Amnesty International said on Wednesday that Italy was "steeped in racism" and blamed conservative parties, saying they were at fault for stoking anti-foreigner sentiment.
Amnesty said Italy was “steeped in hatred, racism and xenophobia, and unjustified fear of the other”.
It said 95 percent of discriminatory, racist, and hate speech on the Internet came from the centre right. The anti-migrant League led by popular leader Matteo Salvini led the way at 50 percent of such speech, Amnesty said in its report.
It was followed by the conservative Brothers of Italy (FdI) led by Giorgia Meloni at 27 percent, the Amnesty report said. In third place came Silvio Berlusconi’s centre-right Forza Italia (FI) at 18 percent.
The AI hysteria comes in the wake of EU president Jean-Claude Juncker admitting that next week’s Italian election could cause chaos for Brussels, adding that a “non-operational government” was now a real possibility.
Election frontrunner Salvini has threatened to withdraw Italy’s funds from the EU unless Brussels agrees to reform core economic treaties.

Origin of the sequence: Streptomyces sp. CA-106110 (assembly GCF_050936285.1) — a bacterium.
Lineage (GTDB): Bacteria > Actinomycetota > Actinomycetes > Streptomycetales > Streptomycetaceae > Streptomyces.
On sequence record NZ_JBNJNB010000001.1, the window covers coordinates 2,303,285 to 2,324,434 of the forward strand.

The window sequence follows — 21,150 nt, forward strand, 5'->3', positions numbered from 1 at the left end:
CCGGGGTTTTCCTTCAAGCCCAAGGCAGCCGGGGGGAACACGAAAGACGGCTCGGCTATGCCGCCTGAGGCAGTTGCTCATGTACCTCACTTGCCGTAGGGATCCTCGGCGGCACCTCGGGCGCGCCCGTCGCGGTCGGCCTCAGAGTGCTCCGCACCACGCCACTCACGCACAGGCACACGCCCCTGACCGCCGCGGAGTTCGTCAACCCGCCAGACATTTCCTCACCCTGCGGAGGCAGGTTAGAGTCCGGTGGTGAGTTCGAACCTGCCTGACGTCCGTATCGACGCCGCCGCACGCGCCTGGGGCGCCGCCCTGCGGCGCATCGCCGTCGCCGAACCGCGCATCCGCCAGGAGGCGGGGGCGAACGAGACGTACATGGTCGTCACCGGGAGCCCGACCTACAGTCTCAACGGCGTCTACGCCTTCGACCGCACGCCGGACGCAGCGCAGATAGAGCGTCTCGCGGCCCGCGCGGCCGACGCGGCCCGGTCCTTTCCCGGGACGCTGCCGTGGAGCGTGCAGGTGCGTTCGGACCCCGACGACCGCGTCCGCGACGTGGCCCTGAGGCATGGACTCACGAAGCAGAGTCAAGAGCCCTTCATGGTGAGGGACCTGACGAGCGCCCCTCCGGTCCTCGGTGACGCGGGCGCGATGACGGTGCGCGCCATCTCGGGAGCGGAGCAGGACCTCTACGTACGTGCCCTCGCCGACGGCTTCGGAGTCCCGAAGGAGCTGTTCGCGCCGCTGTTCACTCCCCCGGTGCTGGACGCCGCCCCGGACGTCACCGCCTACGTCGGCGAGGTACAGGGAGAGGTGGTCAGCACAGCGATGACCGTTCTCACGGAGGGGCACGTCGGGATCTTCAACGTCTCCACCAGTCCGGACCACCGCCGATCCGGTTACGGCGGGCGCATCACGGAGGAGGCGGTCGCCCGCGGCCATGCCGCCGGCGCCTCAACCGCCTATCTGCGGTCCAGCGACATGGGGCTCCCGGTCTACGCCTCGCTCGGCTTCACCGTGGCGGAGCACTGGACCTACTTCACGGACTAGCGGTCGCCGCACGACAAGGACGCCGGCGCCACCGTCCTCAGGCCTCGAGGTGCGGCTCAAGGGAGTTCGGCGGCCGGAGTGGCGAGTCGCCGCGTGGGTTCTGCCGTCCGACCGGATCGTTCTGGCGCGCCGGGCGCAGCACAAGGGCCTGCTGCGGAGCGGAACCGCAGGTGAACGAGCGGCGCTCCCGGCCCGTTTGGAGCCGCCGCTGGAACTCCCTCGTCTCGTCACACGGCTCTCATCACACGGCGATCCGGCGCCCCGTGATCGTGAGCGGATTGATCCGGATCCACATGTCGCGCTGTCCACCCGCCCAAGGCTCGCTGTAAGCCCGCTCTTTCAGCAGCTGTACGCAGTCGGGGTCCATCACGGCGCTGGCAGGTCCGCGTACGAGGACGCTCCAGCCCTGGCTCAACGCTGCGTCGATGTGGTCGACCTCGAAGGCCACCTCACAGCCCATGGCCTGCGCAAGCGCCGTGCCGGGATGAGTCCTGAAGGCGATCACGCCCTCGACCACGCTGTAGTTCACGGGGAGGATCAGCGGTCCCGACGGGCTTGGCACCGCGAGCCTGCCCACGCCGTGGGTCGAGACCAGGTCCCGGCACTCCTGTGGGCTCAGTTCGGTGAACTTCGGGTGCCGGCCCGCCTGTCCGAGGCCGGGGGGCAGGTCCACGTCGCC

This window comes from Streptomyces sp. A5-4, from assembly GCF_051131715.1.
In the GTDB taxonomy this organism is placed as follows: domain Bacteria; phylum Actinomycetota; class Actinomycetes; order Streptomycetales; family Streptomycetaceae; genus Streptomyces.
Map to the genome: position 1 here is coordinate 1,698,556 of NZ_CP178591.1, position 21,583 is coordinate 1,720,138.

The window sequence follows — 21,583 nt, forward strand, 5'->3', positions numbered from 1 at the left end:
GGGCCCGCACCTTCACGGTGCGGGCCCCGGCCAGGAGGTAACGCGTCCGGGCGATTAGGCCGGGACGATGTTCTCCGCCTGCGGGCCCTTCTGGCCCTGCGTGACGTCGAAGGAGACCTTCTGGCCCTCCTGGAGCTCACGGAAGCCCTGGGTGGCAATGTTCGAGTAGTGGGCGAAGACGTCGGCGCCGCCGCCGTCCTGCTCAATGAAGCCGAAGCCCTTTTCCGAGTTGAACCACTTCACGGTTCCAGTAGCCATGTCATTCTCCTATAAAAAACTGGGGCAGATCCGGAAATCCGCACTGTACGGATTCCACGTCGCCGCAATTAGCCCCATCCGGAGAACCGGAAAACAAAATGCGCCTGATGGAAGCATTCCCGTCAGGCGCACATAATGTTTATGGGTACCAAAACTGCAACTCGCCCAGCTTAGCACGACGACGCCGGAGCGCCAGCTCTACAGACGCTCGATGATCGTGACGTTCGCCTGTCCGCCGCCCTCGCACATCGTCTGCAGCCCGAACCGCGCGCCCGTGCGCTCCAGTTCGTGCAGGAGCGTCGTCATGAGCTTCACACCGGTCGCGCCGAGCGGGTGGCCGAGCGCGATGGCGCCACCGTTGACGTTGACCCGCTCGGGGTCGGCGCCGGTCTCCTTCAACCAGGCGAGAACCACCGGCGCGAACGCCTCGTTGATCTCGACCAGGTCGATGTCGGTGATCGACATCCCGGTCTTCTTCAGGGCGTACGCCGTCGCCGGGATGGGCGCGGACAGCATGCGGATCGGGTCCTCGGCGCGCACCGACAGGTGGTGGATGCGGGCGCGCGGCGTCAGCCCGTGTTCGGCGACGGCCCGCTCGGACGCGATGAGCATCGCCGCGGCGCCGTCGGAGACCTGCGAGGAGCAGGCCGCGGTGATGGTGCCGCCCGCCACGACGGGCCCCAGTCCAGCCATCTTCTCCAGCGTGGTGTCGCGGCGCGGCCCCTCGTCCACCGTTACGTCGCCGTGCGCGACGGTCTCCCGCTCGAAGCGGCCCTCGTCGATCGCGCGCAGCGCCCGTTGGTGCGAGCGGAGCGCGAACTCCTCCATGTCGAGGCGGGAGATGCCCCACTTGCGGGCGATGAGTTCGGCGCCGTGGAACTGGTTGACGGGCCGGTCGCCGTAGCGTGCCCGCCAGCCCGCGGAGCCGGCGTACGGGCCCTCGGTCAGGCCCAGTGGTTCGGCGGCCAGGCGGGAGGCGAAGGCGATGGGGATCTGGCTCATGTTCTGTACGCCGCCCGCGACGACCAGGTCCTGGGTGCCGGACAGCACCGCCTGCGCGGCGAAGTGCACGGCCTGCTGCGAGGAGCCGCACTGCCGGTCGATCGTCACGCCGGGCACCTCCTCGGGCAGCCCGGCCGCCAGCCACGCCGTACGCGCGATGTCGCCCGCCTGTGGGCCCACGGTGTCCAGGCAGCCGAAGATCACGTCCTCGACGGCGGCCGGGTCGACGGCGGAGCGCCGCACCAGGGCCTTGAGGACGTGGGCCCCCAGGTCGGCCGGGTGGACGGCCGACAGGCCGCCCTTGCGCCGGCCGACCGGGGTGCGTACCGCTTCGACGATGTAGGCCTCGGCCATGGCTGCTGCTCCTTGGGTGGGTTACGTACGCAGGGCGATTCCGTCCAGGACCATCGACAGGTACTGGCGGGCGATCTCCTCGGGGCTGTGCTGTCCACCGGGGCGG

He said “regaining control of national borders” was a “top priority” for his party and added: “European authorities must stop the absurd ferry transport of migrants”.
At the same time, Italian funding for research has fallen 1.2 billion euros or 20 percent over the last 10 years, according to a European Commission paper.
The damning paper is due out next month. “We are on the brink of collapse,” Roma Tre University political economy lecturer Mario Pianta, who contributed to the report, told ANSA on Wednesday.
Nature journal said on Wednesday the topic of research was “completely missing” from the electoral debate ahead of Italy’s March 4 general election.
Italy currently beats Sweden in welfare spending with 57 percent of tax revenue spent on the welfare system, the Welfare Itineraries think tank also revealed on Wednesday.
“Italy beats the home of welfare”, the study said. “The incidence of spending on healthcare, pensions and welfare rose to 57.32 percent in 2016,” it stated.
The number of Italians living in absolute poverty reached its highest level for more than ten years in 2016, according to a report from the Italian National Institute of Statistics ISTAT released last year.
According to the agency, the number of absolute poor in Italy rose to 4.7 million last year against almost 1.7 million in 2006. The figure represents 7.9 percent of the country’s population with most of them living in southern regions.
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